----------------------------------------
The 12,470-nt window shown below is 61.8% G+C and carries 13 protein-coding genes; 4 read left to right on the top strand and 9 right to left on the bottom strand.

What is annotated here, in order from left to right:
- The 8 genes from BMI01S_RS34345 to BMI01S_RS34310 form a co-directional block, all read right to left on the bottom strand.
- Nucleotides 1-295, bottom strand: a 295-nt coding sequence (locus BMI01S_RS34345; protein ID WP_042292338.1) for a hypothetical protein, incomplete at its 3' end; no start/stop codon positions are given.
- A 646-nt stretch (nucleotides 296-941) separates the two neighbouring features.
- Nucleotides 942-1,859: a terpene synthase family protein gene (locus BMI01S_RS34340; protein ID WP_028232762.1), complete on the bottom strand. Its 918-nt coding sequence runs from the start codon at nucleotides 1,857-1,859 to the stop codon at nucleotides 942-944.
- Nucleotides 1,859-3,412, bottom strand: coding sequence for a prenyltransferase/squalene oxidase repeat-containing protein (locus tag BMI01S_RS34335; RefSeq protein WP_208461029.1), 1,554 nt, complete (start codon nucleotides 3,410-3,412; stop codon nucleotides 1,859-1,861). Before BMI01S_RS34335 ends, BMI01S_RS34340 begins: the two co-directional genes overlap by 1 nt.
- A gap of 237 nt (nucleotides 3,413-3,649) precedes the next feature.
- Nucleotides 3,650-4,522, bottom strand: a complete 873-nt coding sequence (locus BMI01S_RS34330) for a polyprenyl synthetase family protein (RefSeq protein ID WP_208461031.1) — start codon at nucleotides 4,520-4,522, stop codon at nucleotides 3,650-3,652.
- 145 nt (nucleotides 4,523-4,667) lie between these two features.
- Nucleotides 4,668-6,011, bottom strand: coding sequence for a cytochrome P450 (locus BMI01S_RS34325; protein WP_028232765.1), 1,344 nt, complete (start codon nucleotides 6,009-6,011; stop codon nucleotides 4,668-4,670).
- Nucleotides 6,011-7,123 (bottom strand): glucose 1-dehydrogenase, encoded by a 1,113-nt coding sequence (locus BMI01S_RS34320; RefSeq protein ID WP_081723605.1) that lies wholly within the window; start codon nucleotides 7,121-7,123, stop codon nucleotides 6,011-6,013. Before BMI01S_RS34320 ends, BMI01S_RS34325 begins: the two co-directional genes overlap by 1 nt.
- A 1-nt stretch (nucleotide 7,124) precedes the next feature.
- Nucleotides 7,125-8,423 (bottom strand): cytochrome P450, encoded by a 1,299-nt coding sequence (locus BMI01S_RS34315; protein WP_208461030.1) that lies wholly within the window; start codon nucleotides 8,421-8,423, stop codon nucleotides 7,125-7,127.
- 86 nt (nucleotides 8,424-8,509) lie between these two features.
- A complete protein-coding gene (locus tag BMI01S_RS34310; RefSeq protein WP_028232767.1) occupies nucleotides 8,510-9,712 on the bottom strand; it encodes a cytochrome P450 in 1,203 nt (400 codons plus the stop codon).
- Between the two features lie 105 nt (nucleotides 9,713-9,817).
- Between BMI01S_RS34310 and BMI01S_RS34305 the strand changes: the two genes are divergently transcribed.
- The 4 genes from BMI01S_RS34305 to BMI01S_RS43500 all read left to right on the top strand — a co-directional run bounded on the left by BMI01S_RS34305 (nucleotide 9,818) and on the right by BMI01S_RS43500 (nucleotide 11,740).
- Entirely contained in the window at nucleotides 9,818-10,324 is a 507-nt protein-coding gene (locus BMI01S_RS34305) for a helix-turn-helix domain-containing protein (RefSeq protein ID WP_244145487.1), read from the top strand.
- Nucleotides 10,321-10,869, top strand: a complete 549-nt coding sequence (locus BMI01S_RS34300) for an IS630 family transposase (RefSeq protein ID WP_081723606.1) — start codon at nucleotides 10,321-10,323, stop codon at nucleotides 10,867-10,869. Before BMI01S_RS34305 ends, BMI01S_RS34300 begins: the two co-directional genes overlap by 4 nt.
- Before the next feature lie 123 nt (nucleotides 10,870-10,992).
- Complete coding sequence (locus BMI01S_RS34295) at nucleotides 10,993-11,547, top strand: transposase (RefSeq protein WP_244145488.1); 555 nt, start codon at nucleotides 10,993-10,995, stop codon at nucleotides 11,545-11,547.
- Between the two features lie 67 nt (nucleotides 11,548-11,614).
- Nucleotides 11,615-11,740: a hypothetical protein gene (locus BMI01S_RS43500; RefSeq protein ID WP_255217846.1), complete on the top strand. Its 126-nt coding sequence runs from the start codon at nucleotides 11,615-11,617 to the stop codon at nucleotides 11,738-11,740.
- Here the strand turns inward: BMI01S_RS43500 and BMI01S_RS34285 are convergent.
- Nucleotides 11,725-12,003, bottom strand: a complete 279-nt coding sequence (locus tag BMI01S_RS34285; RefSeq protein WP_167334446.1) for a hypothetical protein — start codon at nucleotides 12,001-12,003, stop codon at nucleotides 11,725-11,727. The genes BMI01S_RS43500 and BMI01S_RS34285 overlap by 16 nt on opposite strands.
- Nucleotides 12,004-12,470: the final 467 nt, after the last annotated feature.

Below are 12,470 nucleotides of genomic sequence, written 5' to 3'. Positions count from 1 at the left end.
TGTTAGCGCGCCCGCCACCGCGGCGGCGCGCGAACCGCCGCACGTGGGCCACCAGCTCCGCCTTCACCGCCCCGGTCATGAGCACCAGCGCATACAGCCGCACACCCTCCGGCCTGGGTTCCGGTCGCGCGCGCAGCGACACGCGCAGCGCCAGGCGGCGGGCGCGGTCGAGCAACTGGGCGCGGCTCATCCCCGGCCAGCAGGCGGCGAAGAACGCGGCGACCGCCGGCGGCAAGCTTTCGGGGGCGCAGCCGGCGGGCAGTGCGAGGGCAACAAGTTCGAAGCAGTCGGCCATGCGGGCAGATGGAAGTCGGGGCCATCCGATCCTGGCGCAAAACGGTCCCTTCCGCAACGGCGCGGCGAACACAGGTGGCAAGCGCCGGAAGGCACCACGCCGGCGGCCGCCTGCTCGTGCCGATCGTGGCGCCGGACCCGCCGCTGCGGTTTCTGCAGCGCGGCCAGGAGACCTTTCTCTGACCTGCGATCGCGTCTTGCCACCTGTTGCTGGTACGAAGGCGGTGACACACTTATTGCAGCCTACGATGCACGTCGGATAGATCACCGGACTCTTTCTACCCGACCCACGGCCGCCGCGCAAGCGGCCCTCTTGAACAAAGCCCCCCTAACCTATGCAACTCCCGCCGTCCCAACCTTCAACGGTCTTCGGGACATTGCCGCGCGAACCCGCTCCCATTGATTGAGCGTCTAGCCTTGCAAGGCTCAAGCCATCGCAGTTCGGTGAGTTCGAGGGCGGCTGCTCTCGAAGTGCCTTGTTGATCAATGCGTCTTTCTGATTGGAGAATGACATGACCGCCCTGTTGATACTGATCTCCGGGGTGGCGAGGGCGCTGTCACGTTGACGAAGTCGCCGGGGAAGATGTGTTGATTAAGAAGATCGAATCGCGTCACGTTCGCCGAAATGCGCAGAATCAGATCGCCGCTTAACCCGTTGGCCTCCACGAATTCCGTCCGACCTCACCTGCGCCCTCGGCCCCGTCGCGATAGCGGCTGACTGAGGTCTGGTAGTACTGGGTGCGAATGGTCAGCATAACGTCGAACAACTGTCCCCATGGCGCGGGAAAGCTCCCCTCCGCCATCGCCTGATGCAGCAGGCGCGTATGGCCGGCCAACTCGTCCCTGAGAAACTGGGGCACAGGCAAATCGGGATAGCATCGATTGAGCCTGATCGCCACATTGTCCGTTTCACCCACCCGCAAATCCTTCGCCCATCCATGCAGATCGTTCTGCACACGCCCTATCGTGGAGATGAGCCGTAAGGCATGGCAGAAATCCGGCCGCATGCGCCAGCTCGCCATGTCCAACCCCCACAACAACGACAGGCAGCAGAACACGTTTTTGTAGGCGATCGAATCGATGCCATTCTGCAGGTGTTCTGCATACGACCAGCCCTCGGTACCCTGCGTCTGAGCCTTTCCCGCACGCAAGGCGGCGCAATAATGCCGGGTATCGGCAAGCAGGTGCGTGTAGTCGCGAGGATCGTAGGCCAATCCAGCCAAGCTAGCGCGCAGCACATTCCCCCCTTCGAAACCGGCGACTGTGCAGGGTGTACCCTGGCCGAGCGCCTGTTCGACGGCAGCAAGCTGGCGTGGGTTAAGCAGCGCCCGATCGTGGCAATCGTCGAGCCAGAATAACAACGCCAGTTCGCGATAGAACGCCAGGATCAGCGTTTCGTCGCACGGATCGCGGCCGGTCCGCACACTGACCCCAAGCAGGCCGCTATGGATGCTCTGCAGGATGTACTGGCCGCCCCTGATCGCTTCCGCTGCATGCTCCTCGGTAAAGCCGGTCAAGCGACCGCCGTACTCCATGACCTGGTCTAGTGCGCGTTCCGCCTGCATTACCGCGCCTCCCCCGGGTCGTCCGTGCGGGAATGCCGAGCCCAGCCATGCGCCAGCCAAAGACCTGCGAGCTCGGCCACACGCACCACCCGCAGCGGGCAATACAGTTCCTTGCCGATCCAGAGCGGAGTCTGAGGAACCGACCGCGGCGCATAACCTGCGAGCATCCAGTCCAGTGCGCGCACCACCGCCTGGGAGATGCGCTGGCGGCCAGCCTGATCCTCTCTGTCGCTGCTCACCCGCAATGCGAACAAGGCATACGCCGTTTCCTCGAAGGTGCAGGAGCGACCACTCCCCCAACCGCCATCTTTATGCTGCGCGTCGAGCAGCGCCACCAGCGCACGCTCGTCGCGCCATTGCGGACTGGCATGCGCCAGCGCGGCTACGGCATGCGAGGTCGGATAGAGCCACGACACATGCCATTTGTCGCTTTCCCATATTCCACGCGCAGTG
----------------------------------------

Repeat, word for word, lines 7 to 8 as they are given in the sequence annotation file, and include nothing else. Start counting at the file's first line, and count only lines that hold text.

- Nucleotides 1,859-3,412, bottom strand: coding sequence for a prenyltransferase/squalene oxidase repeat-containing protein (locus tag BMI01S_RS34335; RefSeq protein WP_208461029.1), 1,554 nt, complete (start codon nucleotides 3,410-3,412; stop codon nucleotides 1,859-1,861). Before BMI01S_RS34335 ends, BMI01S_RS34340 begins: the two co-directional genes overlap by 1 nt.
- A gap of 237 nt (nucleotides 3,413-3,649) precedes the next feature.